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Arnold & Porter 'slipped' discovery documents into database without notice, referee says

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Arnold & Porter Kaye Scholer “slipped” discovery documents into a federal multidistrict litigation database without notifying plaintiffs in a New York state opioid trial, according to a court referee who recommended monetary sanctions.

Referee Joseph J. Maltese said the state plaintiffs had access to the database, but Arnold & Porter may have hoped that their lawyers were too preoccupied to notice them. As a result, Arnold & Porter was “deficient in not timely disclosing” the documents, which consisted of call notes by Endo Pharmaceuticals sales representatives, Maltese said.

Law360, Reuters and have coverage of Maltese’s report and recommendations, filed Oct. 15.

Arnold & Porter represented Endo Pharmaceuticals in the lawsuit by the New York attorney general’s office and Nassau and Suffolk counties in New York. The suit sought to hold drugmakers and distributors responsible for the opioid epidemic. Endo settled the suit for $50 million in September, after Maltese was appointed, without admitting wrongdoing.

Arnold & Porter lawyers said the sales representatives’ call notes were originally part of federal government investigation involving a non-opiate drug called Lidoderm. The notes were stored in an off-site storage facility. When Arnold & Porter became aware in May that the Lidoderm documents may contain notes that were opioid-related, they were turned over to Endo’s discovery counsel and added to the multidistrict litigation database.

That wasn’t enough, Maltese said.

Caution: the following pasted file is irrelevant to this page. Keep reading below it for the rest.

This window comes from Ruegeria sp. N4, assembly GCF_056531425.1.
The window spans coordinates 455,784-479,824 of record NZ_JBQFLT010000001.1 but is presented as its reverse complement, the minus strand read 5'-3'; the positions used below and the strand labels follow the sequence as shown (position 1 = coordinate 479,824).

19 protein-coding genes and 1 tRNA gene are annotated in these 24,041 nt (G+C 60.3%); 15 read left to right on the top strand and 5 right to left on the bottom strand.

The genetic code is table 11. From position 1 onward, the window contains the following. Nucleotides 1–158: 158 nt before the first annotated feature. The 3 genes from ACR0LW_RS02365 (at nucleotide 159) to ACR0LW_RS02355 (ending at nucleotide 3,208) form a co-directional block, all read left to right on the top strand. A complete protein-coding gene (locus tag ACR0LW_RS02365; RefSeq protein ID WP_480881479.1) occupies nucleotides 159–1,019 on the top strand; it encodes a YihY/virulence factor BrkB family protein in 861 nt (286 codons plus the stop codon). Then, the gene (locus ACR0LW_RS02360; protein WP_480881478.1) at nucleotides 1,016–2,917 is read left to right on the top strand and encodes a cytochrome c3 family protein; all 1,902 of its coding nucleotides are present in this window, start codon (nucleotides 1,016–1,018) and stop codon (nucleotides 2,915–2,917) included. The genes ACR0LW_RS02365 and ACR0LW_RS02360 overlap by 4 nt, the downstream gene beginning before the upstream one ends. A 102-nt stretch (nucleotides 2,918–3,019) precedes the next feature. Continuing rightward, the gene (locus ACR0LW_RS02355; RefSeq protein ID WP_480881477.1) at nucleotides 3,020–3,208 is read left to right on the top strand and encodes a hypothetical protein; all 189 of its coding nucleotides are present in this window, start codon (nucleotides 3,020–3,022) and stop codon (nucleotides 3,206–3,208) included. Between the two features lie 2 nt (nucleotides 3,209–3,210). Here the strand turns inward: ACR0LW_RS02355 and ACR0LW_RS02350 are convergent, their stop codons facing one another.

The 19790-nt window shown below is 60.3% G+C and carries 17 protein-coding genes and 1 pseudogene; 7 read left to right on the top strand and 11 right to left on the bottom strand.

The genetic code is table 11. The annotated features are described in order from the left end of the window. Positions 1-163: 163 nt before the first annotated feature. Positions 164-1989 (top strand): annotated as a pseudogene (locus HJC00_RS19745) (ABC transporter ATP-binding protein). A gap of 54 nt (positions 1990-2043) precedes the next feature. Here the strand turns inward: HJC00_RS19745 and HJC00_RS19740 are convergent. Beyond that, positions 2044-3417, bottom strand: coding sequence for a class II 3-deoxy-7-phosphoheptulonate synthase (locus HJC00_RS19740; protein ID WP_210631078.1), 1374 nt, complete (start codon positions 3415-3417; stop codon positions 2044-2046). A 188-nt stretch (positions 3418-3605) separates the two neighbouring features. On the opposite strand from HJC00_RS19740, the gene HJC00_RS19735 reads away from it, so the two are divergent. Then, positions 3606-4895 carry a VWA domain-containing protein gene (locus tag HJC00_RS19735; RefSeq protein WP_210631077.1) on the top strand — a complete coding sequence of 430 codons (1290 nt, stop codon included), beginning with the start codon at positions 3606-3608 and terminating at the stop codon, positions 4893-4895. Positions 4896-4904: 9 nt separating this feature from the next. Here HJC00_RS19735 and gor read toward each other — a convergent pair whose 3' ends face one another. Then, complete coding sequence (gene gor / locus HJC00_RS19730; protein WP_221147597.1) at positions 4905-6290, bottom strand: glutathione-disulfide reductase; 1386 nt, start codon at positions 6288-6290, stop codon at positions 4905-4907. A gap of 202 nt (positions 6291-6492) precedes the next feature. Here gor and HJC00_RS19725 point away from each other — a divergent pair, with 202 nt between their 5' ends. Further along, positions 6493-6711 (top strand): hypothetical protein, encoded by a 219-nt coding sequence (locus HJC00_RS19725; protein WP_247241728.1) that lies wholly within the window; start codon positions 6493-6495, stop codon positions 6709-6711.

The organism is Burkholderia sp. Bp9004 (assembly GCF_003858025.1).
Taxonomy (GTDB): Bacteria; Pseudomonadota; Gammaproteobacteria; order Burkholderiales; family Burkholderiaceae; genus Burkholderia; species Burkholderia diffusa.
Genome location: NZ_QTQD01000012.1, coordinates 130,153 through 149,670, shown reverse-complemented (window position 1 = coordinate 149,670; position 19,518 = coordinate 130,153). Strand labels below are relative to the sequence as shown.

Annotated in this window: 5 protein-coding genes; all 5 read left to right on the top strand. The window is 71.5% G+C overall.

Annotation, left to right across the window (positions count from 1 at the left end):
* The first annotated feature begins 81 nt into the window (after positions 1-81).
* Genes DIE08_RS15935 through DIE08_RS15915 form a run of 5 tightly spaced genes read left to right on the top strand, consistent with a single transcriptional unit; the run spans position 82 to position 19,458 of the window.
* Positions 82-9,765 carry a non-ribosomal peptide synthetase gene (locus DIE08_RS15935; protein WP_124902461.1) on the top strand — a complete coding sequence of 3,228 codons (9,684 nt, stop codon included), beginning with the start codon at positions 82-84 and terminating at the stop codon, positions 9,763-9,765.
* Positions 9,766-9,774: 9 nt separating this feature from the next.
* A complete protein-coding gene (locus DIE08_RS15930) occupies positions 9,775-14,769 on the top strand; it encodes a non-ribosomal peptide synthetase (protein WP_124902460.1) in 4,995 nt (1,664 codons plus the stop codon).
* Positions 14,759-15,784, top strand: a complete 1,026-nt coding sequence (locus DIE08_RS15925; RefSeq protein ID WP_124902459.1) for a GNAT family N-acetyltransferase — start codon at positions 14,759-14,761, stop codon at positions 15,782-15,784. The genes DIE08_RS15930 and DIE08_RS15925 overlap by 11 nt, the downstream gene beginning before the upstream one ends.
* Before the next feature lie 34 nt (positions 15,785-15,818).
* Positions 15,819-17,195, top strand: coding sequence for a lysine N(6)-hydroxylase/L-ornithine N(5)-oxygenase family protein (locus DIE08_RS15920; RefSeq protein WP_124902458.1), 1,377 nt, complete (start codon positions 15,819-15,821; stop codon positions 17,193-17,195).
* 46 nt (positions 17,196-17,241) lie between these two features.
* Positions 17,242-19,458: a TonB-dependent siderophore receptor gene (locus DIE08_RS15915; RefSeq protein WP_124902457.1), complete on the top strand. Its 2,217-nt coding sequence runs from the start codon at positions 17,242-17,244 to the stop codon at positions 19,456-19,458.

“Placing those documents in the federal MDL document database, while accessible to the plaintiffs’ counsel, did not give them or the court timely notice of their existence for possible use in this trial,” Maltese wrote. “Therefore, [Arnold & Porter] was deficient in not timely disclosing those documents. Consequently, all of the plaintiffs were prejudiced by this delay, and accordingly, the court should fashion an equitable remedy for this failure to timely disclose those documents.”

Maltese said Arnold & Porter knew or should have known that the call notes involved opioid marketing because of a 2020 Tennessee case alleging discovery violations.

Maltese recommended that a judge award costs, including attorney fees, to the plaintiffs in connection with motions related to the discovery issue. He also said it was in the court’s discretion to award monetary sanctions against Arnold & Porter.

Maltese recommended against barring Arnold & Porter from representing Endo, against barring a particular partner from representing Endo, and against referring the partner for discipline.

Arnold & Porter gave this statement to Reuters: “While we do not agree with all of the statements made in this report, we are gratified that the referee rejected the vast majority of plaintiffs’ unfounded allegations and attacks on the integrity of our firm.”

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